This is a less-traditional exhibition, with all of the Allen's pieces situated side by side and interspersed with the Met's permanent collection in four different galleries. We overheard several groups of people asking where the Oberlin exhibit was located, which wasn't in a central location and caused a bit of confusion. We treated the exhibit like a scavenger hunt, viewing the Met's collection at large and celebrating joyously when we found a recognizable Oberlin piece.

Many of my favorite pieces are currently residing at the Met, so going through these galleries with all these famous pieces and seeing my favorite pieces with them, including pieces I have talked about on tours before, like the Kirchner sculpture Standing Female Nude in the second and third images, made my trip.

Kirchner's Self Portrait as a Soldier! And Standing Female Nude! That sculpture is one of my favorites, and it was also the first piece I found at the Met.

Gottlieb's The Rape of Persephone! Rothko's The Bull!

Newman's Onement IV!

You know, I don't remember ever seeing these pieces before. I feel like a bad docent. We still found them on our tour!

Cezanne's Viaduct at l'Estaque!

Sweert's Self Portrait!

ter Brugghen's Saint Sebastian Tended by Irene!



Monet's Garden of the Princess, Louvre (center)
!

Turner's View of Venice (right)!

The show runs until the end of August, so if you have the opportunity to pop into the Met and play hide-and-go-Oberlin-seek, please do! If you can't make it to the Met, selected Allen pieces are on exhibit at several other museums.

The only thing we were really looking forward to but have to schedule in for a future trip is visiting the geniuses behind the web cooking show Economy Bites. Founded by Allie Schwartz '07 and Daniel Schloss '07, this weekly cooking show touts easy-to-make meals that can allows to you "Cook on Sunday, eat til Thursday," all on a budget of less than $30 a week. I fell in love with their show over Winter Term, and I learned recently that a friend of mine, Emily, was their intern over Winter Term. Food plus videos plus Obies seemed like a great combination to me, but our timing over spring break didn't really fit with their schedule, but next time, we're hanging out with them!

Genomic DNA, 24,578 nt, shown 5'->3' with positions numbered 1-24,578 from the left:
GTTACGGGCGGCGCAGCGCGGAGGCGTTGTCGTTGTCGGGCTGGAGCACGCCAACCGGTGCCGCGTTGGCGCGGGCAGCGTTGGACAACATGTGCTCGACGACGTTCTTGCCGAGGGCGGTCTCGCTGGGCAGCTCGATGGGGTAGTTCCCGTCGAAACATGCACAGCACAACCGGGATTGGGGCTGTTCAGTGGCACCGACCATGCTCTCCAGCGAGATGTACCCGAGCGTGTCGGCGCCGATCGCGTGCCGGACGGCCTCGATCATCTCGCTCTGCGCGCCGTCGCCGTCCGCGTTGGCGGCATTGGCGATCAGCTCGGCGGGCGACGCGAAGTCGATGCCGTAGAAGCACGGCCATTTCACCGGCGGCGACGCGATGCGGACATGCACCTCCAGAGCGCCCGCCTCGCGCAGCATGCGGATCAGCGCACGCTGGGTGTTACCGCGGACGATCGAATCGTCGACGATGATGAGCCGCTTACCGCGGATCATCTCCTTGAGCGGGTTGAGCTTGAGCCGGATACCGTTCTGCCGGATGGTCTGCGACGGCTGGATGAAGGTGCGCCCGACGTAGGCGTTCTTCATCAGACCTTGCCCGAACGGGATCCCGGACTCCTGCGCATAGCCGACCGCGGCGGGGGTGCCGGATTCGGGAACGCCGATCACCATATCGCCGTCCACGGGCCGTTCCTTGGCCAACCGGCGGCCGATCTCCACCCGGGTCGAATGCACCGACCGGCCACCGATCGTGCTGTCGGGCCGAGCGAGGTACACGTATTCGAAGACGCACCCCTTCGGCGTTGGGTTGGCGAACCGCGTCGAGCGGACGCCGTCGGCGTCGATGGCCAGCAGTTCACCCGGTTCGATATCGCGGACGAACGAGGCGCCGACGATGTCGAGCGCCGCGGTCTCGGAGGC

**

This was a great transitional spring break for me, as I'm just about to graduate and seeing where Oberlin fits into the world at large is a pretty good thing.


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{ Responses To This Entry }

I had the same scavenger-hunt experience at the Met that you did, discovering only when I left the museum that they've actually published a guide to the Oberlin exhibition, including a handy map. Copies are available in the entrance hall.

I thought the Oberlin pieces looked fantastic in that context (as they do at home).

Posted by: David on April 5, 2010 10:59 PM


Man, I wish I had known about that map beforehand. I think we found 16 out of the 20 pieces on our own, though, which I'm very proud of. Something I'm telling my grandmother when she heads there in the next few weeks.

I thought the works looked amazing. AMAZING. I greatly love our museum even when it's not here.

Posted by: Ma'ayan on April 5, 2010 11:16 PM


It's such a shame that you couldn't have been there for the opening reception. It was an amazing event! How fantastic that the 500 guests were the only people in the whole museum that night!

Posted by: Shawn on April 5, 2010 11:23 PM


I was there too, last week, maybe crossing paths with you. I loved watching people discover these paintings. I wrote it up for the AMAM blog -- amamblog.tumblr.com.

Posted by: Nick Jones on April 9, 2010 8:02 AM